Pardon... I forget the possibility of differences in tax systems.Acording to Spanish Law any amount distributed as dividend
or explicit participation on benefits of any share is object of an inmediate tax "pay" ranging 20-25% of the amount paid,
despite the fact than it can be returned (total or partialy)to the shareholder the next fiscal year, acording to the individual
income tax of the shareholder. In practice that means that individuals or entities,on reciving any pay as benefit, authomaticaly
make a loan to the Spanish Treasury at 0% of interest until they made the annual liquidation of taxes. Been that so, it is clear,
that, at least in Spain is more interesting for individuals or entities to get money as a modificati�n of facial value of a share
(not subjet to inmediate pay) than to get it as dividend ,or similar concept, taking into acount what I had explained. This
mechanism is not a particular extravagancy of the spanish tax system, it also applies to other European countries.If in the States is
not the same as I belive,I love your tax system.
You did mean ESF (Espirito Santo Financial) and not ESP (Extra-Sensory Perception) right?... ;-)
I think ESF is a lot like STD was 3-4 years ago... whether they perform in a similar way over the next 3-4 years is the big question. With the STD chairman stating he wants to double earnings for STD in the next 2-3 years, I'm just as happy to keep my money growing in STD...
Garcon, ESP is a decent bank. Very profitable but for my money,
the stock is not as liquid as STD. That is, if you want to get out of ESP quickly, you may lose something in the timing. STD is ahead of ESP in their moves to branch out in South America. ESP is probably a very good long term holding. I have watched it off and on over the past year. It is just not my type of stock.
I apologize in advance for this tangent, but does anyone have opinion of Espirito Santo Financial? John Dessauer followers will recognize this Portugese financial holding company. Seems to be very similar to B Santander in terms of potential, if somewhat further behind in stature.
I've tried to set up and ESF BB.
From the archives of the online WSJ...
Spain's Santander Proposes 2-For-1 Share Split
SANTANDER, Spain (Dow Jones)--Banco Santander SA (STD), Spain's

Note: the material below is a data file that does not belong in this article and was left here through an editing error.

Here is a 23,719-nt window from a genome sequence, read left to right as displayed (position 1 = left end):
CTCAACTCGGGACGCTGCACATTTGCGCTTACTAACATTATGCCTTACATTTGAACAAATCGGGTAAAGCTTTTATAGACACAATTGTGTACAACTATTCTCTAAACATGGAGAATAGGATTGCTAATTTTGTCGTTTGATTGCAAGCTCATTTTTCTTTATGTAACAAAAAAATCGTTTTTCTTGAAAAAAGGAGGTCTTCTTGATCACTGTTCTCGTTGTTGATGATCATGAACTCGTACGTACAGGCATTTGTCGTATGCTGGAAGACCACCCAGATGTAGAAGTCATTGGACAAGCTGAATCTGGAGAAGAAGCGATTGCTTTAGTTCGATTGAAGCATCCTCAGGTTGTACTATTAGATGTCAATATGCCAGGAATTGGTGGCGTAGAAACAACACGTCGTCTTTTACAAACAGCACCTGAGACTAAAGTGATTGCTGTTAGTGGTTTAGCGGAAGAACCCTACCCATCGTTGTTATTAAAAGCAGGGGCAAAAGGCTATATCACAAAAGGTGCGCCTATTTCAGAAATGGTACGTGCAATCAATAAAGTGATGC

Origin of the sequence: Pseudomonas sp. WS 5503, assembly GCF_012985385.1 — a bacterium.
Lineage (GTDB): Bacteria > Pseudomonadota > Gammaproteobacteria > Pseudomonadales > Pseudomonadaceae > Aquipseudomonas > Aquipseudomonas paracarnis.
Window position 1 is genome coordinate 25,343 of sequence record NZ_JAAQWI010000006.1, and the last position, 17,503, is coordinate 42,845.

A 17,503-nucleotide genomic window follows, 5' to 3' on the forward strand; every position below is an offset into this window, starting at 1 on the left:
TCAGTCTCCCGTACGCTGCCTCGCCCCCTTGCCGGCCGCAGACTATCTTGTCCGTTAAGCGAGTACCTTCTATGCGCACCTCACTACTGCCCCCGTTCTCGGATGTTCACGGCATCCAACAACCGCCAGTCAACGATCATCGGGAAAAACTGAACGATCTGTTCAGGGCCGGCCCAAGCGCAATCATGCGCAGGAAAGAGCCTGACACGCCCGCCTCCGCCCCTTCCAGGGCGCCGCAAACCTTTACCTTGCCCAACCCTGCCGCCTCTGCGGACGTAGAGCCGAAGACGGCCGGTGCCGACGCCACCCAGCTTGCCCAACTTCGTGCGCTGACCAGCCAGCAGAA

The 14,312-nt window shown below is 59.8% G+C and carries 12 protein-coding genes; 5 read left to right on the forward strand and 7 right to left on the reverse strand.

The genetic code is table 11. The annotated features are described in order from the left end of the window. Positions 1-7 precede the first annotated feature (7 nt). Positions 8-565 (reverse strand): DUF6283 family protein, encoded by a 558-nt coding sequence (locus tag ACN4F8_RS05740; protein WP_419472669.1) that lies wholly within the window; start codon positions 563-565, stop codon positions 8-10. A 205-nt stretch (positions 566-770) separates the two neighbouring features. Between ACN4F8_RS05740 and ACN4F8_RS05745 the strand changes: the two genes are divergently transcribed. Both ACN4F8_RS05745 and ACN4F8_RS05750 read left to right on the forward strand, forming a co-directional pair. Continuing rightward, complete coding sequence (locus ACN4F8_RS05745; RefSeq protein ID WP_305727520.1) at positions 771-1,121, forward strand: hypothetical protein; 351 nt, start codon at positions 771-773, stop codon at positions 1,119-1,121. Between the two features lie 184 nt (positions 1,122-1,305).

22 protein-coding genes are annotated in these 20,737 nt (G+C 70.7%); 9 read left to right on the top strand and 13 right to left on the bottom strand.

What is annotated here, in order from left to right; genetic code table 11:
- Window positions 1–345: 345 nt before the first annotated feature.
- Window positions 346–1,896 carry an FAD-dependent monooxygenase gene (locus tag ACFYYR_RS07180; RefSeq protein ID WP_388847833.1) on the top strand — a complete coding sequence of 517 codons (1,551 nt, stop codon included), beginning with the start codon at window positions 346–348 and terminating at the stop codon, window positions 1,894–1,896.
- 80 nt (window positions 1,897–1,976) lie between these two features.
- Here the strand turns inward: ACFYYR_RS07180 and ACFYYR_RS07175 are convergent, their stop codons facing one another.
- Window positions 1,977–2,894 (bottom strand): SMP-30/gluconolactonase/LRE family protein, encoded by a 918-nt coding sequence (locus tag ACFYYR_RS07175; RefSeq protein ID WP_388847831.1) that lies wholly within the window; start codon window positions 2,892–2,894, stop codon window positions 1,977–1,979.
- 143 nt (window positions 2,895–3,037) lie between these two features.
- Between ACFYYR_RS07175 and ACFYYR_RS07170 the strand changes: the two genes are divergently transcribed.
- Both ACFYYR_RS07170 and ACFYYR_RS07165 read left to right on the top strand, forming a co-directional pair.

most international bank, said Wednesday it's planning a 2-for-1 share split
in the second half of the year to make its stock cheaper for retail investors.
A bank spokesman told Dow Jones Newswires the stock split will be
proposed to shareholders on March 21. He added that it will take place
after the takeover of its affiliate Banesto SA (BNSTY).
Santander is offering to pay for the 52% of Banesto it doesn't already own
with 100 million new shares, an operation which will raise its share capital
by 21%. Once the bid is complete, it will then reduce its share capital by
8%, returning ESP20 a share to investors.
After these operations, Santander will give each shareholder two new
shares for each share held, subject to approval.
Santander's shares closed Tuesday at 7,280 pesetas (ESP)
($1=ESP153.63), down ESP40 on the day.
Banco Santander SA (STD) is the parent company of Grupo Santander,
Spain's most international banking group, which has a huge exposure to
Latin America. It has five main areas of operation: retail banking in Spain
under the brand name Banco Santander; retail banking in Spain through its
affiliate Banesto SA (BNSTY); retail banking abroad; Santander
Investment; and corporate banking and capital markets. Santander holds
slightly less than 50% of Banesto, which it is seeking to expand to 100%.
Stkjunky, for your first question my answer is yes, provided we are using equivalent terms(and in any case acording to
spanish law).Let me put an example: suppose you have a share of 1US$ in the capital of a company X, also suppose that the company is
making a lot of benefits.If the company gives you 1US$ as currency dividend then: first the company must pay 25 cents to the
treasury at the same time it pays you 75 cents.Another possibility is to give you another share (stock dividend?) of 1$.In this last
situation you must pay only if your whole properties (shares,houses,cars,and the like )excede of an amount stablishd around 150.000$
and in this case the tax rate is by far lower than if you received the money in currency. Moreover in the
particular case of Santander refund of 20 Pts. there is no question about taxes because it is refunding you a part of your own money.
I don�t now if it is the same in the US right,sorry.But I think that for any operation made in US by a foreing company what may be applied the US law, in the same maner that in any other coutry the local law must be applied.
I don�t belive you are missing anything, probably I had not explained the story clear enough, or/and the tax systems are quite diferent.